The government can't tell people what they can eat, but a new USDA program gives incentive to eat healthy. The Washington Post explains changes in SNAP (the new name for food stamps) that will reward people for eating fruits and vegetables. Participants will receive 30 cents for every dollar they spend on approved produce.
Meanwhile, the New York Times looks at America's culture of obesity. Health experts say that exercise and discounted produce won't make everyone fit, that societal changes need to be made to bigger problems for which overeating and inactivity are merely symptoms. Want change? Look at the number of fast food joints, neighborhoods without supermarkets, high-stress work environments, and advertising, then alter the pricing.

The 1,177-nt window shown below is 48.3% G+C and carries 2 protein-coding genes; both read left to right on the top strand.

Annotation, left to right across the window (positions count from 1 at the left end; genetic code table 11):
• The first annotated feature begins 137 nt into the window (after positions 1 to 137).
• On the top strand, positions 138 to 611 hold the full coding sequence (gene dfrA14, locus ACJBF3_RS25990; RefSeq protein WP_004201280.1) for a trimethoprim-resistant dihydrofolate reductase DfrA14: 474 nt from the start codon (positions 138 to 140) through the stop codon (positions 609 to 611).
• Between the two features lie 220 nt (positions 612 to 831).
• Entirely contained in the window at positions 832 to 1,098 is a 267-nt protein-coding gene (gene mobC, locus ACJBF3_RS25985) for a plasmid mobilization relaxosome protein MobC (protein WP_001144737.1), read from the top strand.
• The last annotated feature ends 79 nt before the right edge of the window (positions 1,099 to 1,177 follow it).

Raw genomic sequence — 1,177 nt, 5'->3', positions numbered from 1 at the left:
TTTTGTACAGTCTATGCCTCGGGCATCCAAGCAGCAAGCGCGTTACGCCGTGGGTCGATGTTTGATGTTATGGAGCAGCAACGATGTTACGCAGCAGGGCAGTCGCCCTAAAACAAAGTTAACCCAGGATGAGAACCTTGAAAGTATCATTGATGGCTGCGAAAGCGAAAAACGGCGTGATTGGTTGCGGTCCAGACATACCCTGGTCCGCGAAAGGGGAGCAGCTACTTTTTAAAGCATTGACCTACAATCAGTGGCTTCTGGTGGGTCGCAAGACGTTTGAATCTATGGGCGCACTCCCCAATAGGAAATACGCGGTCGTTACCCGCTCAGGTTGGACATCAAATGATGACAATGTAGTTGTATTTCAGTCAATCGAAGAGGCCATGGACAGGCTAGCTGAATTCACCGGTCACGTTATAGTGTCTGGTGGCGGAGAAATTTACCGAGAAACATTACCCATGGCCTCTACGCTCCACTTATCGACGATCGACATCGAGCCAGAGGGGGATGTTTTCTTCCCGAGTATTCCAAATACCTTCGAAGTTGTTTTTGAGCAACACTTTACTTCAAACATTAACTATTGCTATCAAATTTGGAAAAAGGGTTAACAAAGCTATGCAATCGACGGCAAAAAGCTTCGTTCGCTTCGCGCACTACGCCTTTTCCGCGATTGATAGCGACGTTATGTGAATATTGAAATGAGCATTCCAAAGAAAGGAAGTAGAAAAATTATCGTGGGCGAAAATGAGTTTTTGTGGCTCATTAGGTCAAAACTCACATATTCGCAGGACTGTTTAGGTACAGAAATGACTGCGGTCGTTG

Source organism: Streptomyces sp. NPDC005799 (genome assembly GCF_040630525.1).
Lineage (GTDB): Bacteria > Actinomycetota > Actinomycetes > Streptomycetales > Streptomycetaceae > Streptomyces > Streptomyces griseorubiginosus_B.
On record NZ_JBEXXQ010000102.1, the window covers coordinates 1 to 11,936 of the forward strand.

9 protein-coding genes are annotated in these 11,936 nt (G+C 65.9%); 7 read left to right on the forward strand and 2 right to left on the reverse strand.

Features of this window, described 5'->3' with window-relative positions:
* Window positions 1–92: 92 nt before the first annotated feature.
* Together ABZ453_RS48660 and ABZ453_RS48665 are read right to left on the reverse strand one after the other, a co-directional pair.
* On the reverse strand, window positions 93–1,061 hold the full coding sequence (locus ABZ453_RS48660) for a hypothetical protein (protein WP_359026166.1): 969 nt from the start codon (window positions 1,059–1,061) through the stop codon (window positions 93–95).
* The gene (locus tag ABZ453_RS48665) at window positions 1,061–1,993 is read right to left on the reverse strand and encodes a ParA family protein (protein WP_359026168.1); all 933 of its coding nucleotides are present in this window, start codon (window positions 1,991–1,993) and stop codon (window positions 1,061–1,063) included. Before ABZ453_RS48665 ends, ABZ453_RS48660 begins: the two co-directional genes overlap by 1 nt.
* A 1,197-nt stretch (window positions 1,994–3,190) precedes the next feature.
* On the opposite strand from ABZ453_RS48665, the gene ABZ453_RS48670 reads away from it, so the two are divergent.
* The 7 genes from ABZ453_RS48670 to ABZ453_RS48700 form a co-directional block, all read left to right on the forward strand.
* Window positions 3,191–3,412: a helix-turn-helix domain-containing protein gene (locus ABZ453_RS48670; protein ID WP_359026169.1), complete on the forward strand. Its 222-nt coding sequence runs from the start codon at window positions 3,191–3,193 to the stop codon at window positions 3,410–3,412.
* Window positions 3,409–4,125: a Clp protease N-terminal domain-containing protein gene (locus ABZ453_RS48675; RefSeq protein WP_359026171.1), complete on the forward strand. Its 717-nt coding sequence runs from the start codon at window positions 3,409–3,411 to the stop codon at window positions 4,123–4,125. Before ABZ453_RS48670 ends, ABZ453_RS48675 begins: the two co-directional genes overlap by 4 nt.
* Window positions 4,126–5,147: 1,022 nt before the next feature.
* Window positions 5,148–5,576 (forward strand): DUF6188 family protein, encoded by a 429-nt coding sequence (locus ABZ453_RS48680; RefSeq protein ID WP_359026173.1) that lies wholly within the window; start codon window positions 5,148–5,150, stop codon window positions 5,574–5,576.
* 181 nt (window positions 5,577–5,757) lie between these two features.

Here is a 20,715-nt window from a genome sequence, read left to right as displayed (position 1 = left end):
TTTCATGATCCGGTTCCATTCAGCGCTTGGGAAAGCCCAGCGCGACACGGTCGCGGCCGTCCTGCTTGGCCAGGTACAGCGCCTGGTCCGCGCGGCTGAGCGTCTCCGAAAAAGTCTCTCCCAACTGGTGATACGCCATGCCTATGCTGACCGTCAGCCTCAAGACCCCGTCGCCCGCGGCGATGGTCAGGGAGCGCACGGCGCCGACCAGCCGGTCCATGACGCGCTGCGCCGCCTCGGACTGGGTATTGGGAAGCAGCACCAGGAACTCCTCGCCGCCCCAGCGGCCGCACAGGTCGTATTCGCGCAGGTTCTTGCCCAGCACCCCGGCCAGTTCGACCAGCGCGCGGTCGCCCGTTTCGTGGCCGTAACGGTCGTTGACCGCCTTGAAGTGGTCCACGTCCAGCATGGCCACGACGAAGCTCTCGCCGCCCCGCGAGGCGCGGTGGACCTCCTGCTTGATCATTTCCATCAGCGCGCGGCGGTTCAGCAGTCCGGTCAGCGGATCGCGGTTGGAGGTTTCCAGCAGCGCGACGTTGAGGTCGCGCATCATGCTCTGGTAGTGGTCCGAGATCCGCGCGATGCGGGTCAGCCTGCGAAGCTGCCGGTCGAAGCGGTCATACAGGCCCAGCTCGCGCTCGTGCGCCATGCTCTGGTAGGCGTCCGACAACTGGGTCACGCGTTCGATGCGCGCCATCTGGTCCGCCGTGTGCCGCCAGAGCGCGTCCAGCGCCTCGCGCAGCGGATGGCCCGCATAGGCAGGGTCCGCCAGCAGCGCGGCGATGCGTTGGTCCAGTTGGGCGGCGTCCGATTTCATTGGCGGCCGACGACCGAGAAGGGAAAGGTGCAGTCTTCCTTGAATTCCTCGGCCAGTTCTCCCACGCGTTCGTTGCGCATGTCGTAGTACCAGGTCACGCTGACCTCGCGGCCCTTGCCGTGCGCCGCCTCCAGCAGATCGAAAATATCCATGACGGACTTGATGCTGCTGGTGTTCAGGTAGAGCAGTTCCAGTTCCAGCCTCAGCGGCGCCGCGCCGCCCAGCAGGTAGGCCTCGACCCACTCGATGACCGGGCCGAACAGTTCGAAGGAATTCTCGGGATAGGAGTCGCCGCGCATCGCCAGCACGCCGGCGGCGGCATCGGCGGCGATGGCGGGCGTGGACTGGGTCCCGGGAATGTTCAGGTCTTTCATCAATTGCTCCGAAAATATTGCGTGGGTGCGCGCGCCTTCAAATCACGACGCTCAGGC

Diets of "Spam and jam" aren't helping matters. The Wall Street Journal reports that in these harsh economic times, the stocks for Hormel and Smuckers have reached all-time highs.
Perhaps adding new foods to the western diet will help. According to the Associated Press, the European Union has approved the import of camel milk from Dubai. If inspections go well, powdered camel milk should be available in Europe by this autumn under the brand name Camelicious. It has triple the vitamin C of cow's milk, is safe for lactose intolerant drinkers, and has been used to treat a myriad of diseases.